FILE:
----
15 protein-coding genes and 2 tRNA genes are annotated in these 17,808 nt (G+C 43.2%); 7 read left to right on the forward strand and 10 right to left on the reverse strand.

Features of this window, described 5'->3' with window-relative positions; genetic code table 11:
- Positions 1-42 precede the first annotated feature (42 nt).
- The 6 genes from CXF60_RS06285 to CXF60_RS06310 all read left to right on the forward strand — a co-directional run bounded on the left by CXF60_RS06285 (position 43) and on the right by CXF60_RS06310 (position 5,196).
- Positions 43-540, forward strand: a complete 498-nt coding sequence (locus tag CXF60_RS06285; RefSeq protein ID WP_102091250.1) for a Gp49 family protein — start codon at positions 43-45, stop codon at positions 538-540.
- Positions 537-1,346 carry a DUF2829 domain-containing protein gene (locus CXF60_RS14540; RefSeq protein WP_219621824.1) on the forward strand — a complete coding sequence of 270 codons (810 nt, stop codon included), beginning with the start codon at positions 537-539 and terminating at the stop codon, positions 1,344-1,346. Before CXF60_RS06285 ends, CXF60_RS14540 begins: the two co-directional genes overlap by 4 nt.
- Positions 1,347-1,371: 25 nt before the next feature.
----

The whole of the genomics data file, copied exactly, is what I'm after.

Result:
15 protein-coding genes and 2 tRNA genes are annotated in these 17,808 nt (G+C 43.2%); 7 read left to right on the forward strand and 10 right to left on the reverse strand.

Features of this window, described 5'->3' with window-relative positions; genetic code table 11:
- Positions 1-42 precede the first annotated feature (42 nt).
- The 6 genes from CXF60_RS06285 to CXF60_RS06310 all read left to right on the forward strand — a co-directional run bounded on the left by CXF60_RS06285 (position 43) and on the right by CXF60_RS06310 (position 5,196).
- Positions 43-540, forward strand: a complete 498-nt coding sequence (locus tag CXF60_RS06285; RefSeq protein ID WP_102091250.1) for a Gp49 family protein — start codon at positions 43-45, stop codon at positions 538-540.
- Positions 537-1,346 carry a DUF2829 domain-containing protein gene (locus CXF60_RS14540; RefSeq protein WP_219621824.1) on the forward strand — a complete coding sequence of 270 codons (810 nt, stop codon included), beginning with the start codon at positions 537-539 and terminating at the stop codon, positions 1,344-1,346. Before CXF60_RS06285 ends, CXF60_RS14540 begins: the two co-directional genes overlap by 4 nt.
- Positions 1,347-1,371: 25 nt before the next feature.